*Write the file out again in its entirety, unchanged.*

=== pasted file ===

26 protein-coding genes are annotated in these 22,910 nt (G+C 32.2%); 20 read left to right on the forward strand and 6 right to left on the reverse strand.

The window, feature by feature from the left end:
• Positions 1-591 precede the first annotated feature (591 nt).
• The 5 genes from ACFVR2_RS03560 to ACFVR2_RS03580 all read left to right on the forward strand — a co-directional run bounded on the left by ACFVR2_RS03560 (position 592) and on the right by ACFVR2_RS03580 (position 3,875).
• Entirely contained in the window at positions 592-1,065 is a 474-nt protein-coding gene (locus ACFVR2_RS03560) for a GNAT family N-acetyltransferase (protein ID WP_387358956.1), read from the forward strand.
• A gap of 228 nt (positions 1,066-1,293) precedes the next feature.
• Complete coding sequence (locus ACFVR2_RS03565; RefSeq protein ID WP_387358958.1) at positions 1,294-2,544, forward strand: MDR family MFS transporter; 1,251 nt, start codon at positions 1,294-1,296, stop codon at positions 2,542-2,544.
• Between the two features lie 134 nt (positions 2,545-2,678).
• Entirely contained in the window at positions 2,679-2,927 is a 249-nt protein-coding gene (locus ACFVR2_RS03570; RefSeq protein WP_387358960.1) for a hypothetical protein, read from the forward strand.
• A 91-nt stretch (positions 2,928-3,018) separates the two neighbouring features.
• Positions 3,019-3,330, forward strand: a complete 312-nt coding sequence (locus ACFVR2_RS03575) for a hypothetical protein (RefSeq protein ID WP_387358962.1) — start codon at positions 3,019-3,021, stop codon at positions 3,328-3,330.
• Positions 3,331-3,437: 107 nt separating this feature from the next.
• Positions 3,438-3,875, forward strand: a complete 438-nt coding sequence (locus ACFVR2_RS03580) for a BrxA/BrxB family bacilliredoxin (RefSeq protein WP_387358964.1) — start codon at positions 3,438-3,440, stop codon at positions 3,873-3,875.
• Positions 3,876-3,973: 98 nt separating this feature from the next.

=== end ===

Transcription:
26 protein-coding genes are annotated in these 22,910 nt (G+C 32.2%); 20 read left to right on the forward strand and 6 right to left on the reverse strand.

The window, feature by feature from the left end:
• Positions 1-591 precede the first annotated feature (591 nt).
• The 5 genes from ACFVR2_RS03560 to ACFVR2_RS03580 all read left to right on the forward strand — a co-directional run bounded on the left by ACFVR2_RS03560 (position 592) and on the right by ACFVR2_RS03580 (position 3,875).
• Entirely contained in the window at positions 592-1,065 is a 474-nt protein-coding gene (locus ACFVR2_RS03560) for a GNAT family N-acetyltransferase (protein ID WP_387358956.1), read from the forward strand.
• A gap of 228 nt (positions 1,066-1,293) precedes the next feature.
• Complete coding sequence (locus ACFVR2_RS03565; RefSeq protein ID WP_387358958.1) at positions 1,294-2,544, forward strand: MDR family MFS transporter; 1,251 nt, start codon at positions 1,294-1,296, stop codon at positions 2,542-2,544.
• Between the two features lie 134 nt (positions 2,545-2,678).
• Entirely contained in the window at positions 2,679-2,927 is a 249-nt protein-coding gene (locus ACFVR2_RS03570; RefSeq protein WP_387358960.1) for a hypothetical protein, read from the forward strand.
• A 91-nt stretch (positions 2,928-3,018) separates the two neighbouring features.
• Positions 3,019-3,330, forward strand: a complete 312-nt coding sequence (locus ACFVR2_RS03575) for a hypothetical protein (RefSeq protein ID WP_387358962.1) — start codon at positions 3,019-3,021, stop codon at positions 3,328-3,330.
• Positions 3,331-3,437: 107 nt separating this feature from the next.
• Positions 3,438-3,875, forward strand: a complete 438-nt coding sequence (locus ACFVR2_RS03580) for a BrxA/BrxB family bacilliredoxin (RefSeq protein WP_387358964.1) — start codon at positions 3,438-3,440, stop codon at positions 3,873-3,875.
• Positions 3,876-3,973: 98 nt separating this feature from the next.